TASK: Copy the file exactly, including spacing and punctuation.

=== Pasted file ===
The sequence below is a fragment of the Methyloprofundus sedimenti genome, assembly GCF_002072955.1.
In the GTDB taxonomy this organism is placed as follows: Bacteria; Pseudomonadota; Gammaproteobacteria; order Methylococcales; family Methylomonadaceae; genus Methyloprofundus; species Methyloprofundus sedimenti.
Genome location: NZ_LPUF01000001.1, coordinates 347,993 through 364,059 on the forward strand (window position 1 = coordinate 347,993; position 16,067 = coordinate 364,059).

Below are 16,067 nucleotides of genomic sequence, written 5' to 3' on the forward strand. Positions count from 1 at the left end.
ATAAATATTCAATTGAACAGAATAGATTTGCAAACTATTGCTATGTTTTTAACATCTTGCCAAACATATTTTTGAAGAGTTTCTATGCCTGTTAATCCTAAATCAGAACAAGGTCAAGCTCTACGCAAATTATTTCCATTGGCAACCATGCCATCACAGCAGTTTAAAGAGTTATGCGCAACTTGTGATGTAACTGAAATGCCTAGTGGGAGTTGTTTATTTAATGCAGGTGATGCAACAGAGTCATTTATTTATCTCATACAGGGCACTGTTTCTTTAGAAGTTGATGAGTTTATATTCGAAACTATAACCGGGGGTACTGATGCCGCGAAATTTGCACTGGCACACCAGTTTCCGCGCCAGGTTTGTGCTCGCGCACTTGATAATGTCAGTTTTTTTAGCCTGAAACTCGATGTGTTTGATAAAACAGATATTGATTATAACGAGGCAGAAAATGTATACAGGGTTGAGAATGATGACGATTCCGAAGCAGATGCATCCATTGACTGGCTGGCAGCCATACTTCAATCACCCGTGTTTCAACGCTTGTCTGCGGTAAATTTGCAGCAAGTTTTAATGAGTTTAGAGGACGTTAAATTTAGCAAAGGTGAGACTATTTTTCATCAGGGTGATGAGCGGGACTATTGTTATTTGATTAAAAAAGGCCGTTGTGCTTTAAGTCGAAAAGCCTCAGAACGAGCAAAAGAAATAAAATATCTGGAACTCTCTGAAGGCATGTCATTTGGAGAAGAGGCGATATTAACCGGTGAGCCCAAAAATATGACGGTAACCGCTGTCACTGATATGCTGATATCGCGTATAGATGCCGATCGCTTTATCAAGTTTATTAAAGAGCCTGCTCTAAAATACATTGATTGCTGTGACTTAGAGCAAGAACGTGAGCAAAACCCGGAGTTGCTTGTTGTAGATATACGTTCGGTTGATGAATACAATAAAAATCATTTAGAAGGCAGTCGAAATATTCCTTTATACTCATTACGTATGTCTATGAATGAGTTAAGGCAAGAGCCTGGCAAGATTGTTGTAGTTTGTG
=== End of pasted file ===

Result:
The sequence below is a fragment of the Methyloprofundus sedimenti genome, assembly GCF_002072955.1.
In the GTDB taxonomy this organism is placed as follows: Bacteria; Pseudomonadota; Gammaproteobacteria; order Methylococcales; family Methylomonadaceae; genus Methyloprofundus; species Methyloprofundus sedimenti.
Genome location: NZ_LPUF01000001.1, coordinates 347,993 through 364,059 on the forward strand (window position 1 = coordinate 347,993; position 16,067 = coordinate 364,059).

Below are 16,067 nucleotides of genomic sequence, written 5' to 3' on the forward strand. Positions count from 1 at the left end.
ATAAATATTCAATTGAACAGAATAGATTTGCAAACTATTGCTATGTTTTTAACATCTTGCCAAACATATTTTTGAAGAGTTTCTATGCCTGTTAATCCTAAATCAGAACAAGGTCAAGCTCTACGCAAATTATTTCCATTGGCAACCATGCCATCACAGCAGTTTAAAGAGTTATGCGCAACTTGTGATGTAACTGAAATGCCTAGTGGGAGTTGTTTATTTAATGCAGGTGATGCAACAGAGTCATTTATTTATCTCATACAGGGCACTGTTTCTTTAGAAGTTGATGAGTTTATATTCGAAACTATAACCGGGGGTACTGATGCCGCGAAATTTGCACTGGCACACCAGTTTCCGCGCCAGGTTTGTGCTCGCGCACTTGATAATGTCAGTTTTTTTAGCCTGAAACTCGATGTGTTTGATAAAACAGATATTGATTATAACGAGGCAGAAAATGTATACAGGGTTGAGAATGATGACGATTCCGAAGCAGATGCATCCATTGACTGGCTGGCAGCCATACTTCAATCACCCGTGTTTCAACGCTTGTCTGCGGTAAATTTGCAGCAAGTTTTAATGAGTTTAGAGGACGTTAAATTTAGCAAAGGTGAGACTATTTTTCATCAGGGTGATGAGCGGGACTATTGTTATTTGATTAAAAAAGGCCGTTGTGCTTTAAGTCGAAAAGCCTCAGAACGAGCAAAAGAAATAAAATATCTGGAACTCTCTGAAGGCATGTCATTTGGAGAAGAGGCGATATTAACCGGTGAGCCCAAAAATATGACGGTAACCGCTGTCACTGATATGCTGATATCGCGTATAGATGCCGATCGCTTTATCAAGTTTATTAAAGAGCCTGCTCTAAAATACATTGATTGCTGTGACTTAGAGCAAGAACGTGAGCAAAACCCGGAGTTGCTTGTTGTAGATATACGTTCGGTTGATGAATACAATAAAAATCATTTAGAAGGCAGTCGAAATATTCCTTTATACTCATTACGTATGTCTATGAATGAGTTAAGGCAAGAGCCTGGCAAGATTGTTGTAGTTTGTG